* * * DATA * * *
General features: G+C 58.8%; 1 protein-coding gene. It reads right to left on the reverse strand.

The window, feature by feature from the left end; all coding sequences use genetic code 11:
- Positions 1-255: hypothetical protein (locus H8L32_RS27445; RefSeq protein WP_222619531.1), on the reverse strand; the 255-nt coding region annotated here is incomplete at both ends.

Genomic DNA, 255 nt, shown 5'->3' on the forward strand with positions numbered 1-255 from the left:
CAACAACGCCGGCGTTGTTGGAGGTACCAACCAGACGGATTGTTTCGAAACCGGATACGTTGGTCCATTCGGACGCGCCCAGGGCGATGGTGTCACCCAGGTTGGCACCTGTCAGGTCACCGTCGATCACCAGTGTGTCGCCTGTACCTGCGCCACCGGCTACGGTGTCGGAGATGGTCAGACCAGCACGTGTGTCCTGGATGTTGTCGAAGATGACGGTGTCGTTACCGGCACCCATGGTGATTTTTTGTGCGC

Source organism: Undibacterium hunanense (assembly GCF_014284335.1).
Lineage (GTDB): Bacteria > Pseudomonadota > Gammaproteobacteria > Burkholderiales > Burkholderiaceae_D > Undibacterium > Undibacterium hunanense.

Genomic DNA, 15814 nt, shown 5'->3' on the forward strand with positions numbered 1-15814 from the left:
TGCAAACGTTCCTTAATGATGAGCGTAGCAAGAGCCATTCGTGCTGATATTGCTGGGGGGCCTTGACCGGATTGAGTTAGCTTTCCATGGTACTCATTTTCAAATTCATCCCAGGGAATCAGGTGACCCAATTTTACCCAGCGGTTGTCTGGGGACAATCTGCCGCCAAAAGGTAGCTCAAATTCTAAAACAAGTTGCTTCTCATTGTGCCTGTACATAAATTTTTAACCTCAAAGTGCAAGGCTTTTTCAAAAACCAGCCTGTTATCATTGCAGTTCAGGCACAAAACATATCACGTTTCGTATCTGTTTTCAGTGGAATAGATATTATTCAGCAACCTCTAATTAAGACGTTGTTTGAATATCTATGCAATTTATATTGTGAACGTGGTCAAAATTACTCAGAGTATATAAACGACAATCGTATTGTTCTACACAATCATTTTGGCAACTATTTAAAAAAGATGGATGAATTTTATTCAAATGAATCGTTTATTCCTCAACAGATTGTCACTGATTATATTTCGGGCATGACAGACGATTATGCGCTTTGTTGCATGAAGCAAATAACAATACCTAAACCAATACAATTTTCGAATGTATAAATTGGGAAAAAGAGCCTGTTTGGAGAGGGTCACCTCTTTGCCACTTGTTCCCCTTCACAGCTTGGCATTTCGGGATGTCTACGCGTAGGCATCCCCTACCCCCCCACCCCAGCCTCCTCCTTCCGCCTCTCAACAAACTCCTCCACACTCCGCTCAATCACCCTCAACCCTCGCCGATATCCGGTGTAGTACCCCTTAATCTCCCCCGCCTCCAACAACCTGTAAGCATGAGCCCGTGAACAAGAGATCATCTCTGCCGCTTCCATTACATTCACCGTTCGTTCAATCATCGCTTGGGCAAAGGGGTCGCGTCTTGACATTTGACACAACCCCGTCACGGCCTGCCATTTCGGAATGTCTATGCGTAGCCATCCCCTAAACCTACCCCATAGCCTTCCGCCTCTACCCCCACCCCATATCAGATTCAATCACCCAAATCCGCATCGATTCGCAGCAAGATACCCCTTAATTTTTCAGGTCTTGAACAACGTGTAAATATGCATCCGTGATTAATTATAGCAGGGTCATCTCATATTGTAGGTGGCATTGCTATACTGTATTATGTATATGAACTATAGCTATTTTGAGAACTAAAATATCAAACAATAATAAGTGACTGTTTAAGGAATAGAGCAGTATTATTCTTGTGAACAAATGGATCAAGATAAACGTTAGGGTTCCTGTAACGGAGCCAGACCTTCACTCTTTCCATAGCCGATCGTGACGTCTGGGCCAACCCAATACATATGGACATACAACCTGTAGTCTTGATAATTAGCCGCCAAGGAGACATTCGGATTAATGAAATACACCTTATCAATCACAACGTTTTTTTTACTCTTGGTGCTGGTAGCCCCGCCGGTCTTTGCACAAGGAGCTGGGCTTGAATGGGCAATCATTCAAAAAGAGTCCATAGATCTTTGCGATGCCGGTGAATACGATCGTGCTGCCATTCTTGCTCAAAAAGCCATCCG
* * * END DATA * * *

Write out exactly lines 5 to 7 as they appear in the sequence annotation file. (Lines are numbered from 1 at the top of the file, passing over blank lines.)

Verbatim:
CAACAACGCCGGCGTTGTTGGAGGTACCAACCAGACGGATTGTTTCGAAACCGGATACGTTGGTCCATTCGGACGCGCCCAGGGCGATGGTGTCACCCAGGTTGGCACCTGTCAGGTCACCGTCGATCACCAGTGTGTCGCCTGTACCTGCGCCACCGGCTACGGTGTCGGAGATGGTCAGACCAGCACGTGTGTCCTGGATGTTGTCGAAGATGACGGTGTCGTTACCGGCACCCATGGTGATTTTTTGTGCGC

Source organism: Undibacterium hunanense (assembly GCF_014284335.1).
Lineage (GTDB): Bacteria > Pseudomonadota > Gammaproteobacteria > Burkholderiales > Burkholderiaceae_D > Undibacterium > Undibacterium hunanense.